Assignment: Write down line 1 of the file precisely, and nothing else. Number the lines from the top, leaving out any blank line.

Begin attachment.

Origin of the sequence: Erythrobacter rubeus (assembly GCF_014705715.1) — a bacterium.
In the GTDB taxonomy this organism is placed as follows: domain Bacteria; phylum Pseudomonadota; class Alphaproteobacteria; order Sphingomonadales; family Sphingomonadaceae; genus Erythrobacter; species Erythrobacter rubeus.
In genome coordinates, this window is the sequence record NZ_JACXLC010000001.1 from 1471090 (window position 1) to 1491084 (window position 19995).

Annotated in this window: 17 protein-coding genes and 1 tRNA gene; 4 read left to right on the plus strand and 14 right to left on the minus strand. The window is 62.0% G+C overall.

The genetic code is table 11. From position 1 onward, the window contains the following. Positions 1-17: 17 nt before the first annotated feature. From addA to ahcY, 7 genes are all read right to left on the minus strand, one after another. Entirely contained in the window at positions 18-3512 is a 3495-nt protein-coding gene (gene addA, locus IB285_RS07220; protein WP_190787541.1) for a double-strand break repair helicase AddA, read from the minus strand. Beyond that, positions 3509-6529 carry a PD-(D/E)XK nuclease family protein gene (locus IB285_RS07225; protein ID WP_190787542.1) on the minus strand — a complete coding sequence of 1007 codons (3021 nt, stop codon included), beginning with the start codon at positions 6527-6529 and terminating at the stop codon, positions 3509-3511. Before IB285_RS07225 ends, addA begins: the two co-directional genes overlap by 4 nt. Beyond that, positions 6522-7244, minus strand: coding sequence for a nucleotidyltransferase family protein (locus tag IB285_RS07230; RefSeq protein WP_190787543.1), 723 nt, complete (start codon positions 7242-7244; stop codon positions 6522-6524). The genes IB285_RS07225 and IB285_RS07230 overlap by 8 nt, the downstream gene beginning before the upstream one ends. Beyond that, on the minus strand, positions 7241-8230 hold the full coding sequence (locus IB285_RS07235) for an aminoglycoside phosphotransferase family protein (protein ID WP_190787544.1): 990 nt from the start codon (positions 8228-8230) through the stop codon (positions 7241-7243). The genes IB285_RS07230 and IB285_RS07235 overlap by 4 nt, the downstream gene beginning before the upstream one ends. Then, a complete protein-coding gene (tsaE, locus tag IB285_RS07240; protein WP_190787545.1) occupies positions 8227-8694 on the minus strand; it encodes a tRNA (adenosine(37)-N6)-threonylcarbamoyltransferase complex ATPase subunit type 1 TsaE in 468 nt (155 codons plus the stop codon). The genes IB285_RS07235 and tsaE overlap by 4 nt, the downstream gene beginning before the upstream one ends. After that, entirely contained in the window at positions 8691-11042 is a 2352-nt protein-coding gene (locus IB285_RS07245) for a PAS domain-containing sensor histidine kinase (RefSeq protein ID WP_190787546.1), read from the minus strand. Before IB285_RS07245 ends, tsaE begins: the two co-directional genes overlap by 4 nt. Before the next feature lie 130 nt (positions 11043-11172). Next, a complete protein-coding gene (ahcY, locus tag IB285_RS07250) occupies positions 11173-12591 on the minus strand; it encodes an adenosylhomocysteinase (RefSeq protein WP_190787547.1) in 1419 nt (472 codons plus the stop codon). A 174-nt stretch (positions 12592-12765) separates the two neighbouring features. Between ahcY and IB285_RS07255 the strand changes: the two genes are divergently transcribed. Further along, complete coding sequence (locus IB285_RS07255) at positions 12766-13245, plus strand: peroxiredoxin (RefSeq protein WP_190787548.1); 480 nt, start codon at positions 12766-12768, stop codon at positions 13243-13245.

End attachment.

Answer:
Origin of the sequence: Erythrobacter rubeus (assembly GCF_014705715.1) — a bacterium.